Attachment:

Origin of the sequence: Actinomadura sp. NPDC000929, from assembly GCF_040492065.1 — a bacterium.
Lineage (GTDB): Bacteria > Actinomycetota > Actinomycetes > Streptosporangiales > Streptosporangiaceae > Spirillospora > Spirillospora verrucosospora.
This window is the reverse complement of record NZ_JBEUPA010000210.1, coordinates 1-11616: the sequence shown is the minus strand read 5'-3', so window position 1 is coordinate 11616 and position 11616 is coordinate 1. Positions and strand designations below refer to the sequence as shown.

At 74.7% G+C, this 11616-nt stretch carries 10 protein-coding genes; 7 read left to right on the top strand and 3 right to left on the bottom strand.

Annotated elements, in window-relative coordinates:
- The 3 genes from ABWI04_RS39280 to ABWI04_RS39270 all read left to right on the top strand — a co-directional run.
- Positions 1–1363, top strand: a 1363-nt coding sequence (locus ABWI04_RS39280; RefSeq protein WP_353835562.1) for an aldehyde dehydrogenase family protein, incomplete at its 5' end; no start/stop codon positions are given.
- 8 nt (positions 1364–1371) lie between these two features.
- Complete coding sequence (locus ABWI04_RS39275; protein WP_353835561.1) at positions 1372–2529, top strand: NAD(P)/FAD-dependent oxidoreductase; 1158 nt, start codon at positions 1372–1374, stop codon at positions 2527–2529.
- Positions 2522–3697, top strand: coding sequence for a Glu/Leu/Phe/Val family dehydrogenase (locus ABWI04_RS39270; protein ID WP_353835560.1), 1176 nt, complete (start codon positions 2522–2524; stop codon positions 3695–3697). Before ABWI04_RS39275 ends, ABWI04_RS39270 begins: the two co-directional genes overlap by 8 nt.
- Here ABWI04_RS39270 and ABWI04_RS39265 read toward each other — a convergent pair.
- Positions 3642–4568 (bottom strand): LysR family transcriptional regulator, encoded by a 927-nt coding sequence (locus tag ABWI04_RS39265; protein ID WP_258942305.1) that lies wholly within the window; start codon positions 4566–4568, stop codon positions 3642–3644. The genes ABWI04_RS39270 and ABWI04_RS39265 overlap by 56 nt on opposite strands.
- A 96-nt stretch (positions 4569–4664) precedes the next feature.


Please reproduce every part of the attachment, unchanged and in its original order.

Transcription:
Origin of the sequence: Actinomadura sp. NPDC000929, from assembly GCF_040492065.1 — a bacterium.
Lineage (GTDB): Bacteria > Actinomycetota > Actinomycetes > Streptosporangiales > Streptosporangiaceae > Spirillospora > Spirillospora verrucosospora.
This window is the reverse complement of record NZ_JBEUPA010000210.1, coordinates 1-11616: the sequence shown is the minus strand read 5'-3', so window position 1 is coordinate 11616 and position 11616 is coordinate 1. Positions and strand designations below refer to the sequence as shown.

At 74.7% G+C, this 11616-nt stretch carries 10 protein-coding genes; 7 read left to right on the top strand and 3 right to left on the bottom strand.

Annotated elements, in window-relative coordinates:
- The 3 genes from ABWI04_RS39280 to ABWI04_RS39270 all read left to right on the top strand — a co-directional run.
- Positions 1–1363, top strand: a 1363-nt coding sequence (locus ABWI04_RS39280; RefSeq protein WP_353835562.1) for an aldehyde dehydrogenase family protein, incomplete at its 5' end; no start/stop codon positions are given.
- 8 nt (positions 1364–1371) lie between these two features.
- Complete coding sequence (locus ABWI04_RS39275; protein WP_353835561.1) at positions 1372–2529, top strand: NAD(P)/FAD-dependent oxidoreductase; 1158 nt, start codon at positions 1372–1374, stop codon at positions 2527–2529.
- Positions 2522–3697, top strand: coding sequence for a Glu/Leu/Phe/Val family dehydrogenase (locus ABWI04_RS39270; protein ID WP_353835560.1), 1176 nt, complete (start codon positions 2522–2524; stop codon positions 3695–3697). Before ABWI04_RS39275 ends, ABWI04_RS39270 begins: the two co-directional genes overlap by 8 nt.
- Here ABWI04_RS39270 and ABWI04_RS39265 read toward each other — a convergent pair.
- Positions 3642–4568 (bottom strand): LysR family transcriptional regulator, encoded by a 927-nt coding sequence (locus tag ABWI04_RS39265; protein ID WP_258942305.1) that lies wholly within the window; start codon positions 4566–4568, stop codon positions 3642–3644. The genes ABWI04_RS39270 and ABWI04_RS39265 overlap by 56 nt on opposite strands.
- A 96-nt stretch (positions 4569–4664) precedes the next feature.